F: Yeah. Definitely. I think the next record you’ll probably see that happen. We’re planning on that anyway. We’re going to go write for eight weeks, and then go record the album in a week just like we did with Good Feeling. I think the band is good enough to go and do that, you know. If we spend too long on the album it will end up sounding too slick and polished and there’s really nothing to hold onto.

And those cracks in the marble are usually what make a record interesting.

F: Interestingly we’ve been talking to Steve about producing again.

Is there anything written, or have you just been gathering up sketches?

F: There are a couple of ideas.

D: And a few of those unfinished ideas from the last record so we’ll see what happens.

F: I’m really excited, man. It should be really cool.

Where are you guys planning to go away and write this rock record?

D: Just going to head back home to London because we’ve been away for a lot of the year. So we’re going to get back and find a little cubbyhole.

Are you all located in London, or do any of you still live in Scotland?

D: Pretty much yeah. If not full time, we all have places there. Only Neil [Primrose, the drummer] lives up north.

F: But I think he can, because generally me, Dougie and Andy are the ones who are hands-on twiddling with ideas.

D: Neil will come in and nail his part in, like, never more than three takes. He gets really impatient with us fucking up our parts all the time!

Well, thanks a lot guys, and I’m looking forward to the show and the next record.

F & D: Thank you.

. . . And then Travis were off to soundcheck. The next time I saw them was their grand entrance to the stage. To the sound of the Rocky Theme, they entered from the back and moved through the crowd wearing silky boxer uniforms. They made it onto the stage and began with the fantastic new single “Selfish Jean.”

They rolled through the set of crowd-friendly singalongs, but kept it interesting by introducing tricks that only seasoned bands who know exactly how to control a crowd can pull off. One part that we all loved was when Fran asked the crowd for total silence while he showed what truly unplugged performance is. He unplugged his acoustic guitar, stepped back from the mic and belted out a beautiful version of the hymn-like extra track from The Man Who album called “Twenty.”

Travis is a band that upholds and respects the qualities which every band would value in an ideal world; pride in the craftsmanship of their art, giving the audience a show that embraces, amuses and entertains on every level. They also preserve that quality which seems to be the most difficult to maintain; the ability to be a complete success on every level while remaining as approachable and decent as they undoubtedly were when playing pubs in Scotland.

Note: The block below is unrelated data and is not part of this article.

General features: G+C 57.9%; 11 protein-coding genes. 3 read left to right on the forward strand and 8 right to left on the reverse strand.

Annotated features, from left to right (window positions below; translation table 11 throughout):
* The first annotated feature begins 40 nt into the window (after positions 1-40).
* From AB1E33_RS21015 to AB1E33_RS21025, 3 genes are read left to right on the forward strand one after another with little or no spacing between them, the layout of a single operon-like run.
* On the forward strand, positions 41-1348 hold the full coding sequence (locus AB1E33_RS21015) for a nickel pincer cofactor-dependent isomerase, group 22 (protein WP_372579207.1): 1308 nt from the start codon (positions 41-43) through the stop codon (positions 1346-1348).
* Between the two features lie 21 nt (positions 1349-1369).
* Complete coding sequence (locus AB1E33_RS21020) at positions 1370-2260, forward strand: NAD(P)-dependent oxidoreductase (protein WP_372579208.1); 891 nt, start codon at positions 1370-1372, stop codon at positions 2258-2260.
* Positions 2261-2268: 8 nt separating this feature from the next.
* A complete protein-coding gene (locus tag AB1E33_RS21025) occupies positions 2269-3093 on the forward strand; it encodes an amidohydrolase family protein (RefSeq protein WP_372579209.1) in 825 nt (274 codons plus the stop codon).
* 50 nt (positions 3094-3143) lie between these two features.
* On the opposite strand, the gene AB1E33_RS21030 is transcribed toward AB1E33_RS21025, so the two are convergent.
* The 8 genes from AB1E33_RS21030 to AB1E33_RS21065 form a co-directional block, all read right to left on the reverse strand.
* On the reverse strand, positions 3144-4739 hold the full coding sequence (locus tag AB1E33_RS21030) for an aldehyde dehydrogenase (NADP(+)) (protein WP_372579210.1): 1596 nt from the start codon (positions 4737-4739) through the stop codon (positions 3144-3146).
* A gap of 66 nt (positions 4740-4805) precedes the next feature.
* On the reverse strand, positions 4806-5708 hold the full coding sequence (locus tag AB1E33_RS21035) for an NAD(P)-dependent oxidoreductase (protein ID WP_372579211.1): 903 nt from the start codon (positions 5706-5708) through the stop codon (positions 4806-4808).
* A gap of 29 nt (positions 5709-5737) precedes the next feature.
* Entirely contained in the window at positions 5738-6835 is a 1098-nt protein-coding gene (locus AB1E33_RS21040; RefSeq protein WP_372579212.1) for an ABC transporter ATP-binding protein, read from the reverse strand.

So raise your pints up high to another five albums worth of tunes that celebrate what can happen if you start a band for all the right reasons.

All I Want To Do Is Rock
Selfish Jean
Coming Around
Village Man (b-side)
The Connection (b-side)
As You Are
Just The Faces Change (b-side)
High As A Kite (b-side)
Twenty (bonus track)
Flowers In The Window (live in Santiago)


[photo above from Santiago, Chile show. Band pics from]

Related link: Check out Kevin at So Much Silence’s review of the recent Arizona show

October 12, 2007

Guest post: Chris from North Carolina, redux

In August, I wrote about the fabulous reader Chris from NC who took the time to send me five mix CDs and liner notes, and I posted some of the tracks off the first rock-themed collection.

There were four more discs full of goodness that were left shivering outside the blog love, so I wanted to move on to the next offering for your distinct enjoyment.

On this Friday afternoon, I’ll share a little mini-mix of five excellent selections from mix disc #2, along with his comments, on today’s guest blog. Let me repeat how much I enjoy hearing songs through other people’s ears, filtered through their own experience. Dig these fresh tunes:

Lots of humble opinions, sad songs, and covers

We Will Become Silhouettes – The Shins
Love the Postal Service, but this one’s better

Brilliant Disguise – Elvis Costello
Not so much a fan of Bruce’s version, but I love the lyrics and EC’s delivery. In easily the most surreal conversation of my life, Westerberg once told me you can call him E, but never Declan (his real name). You’ve been warned.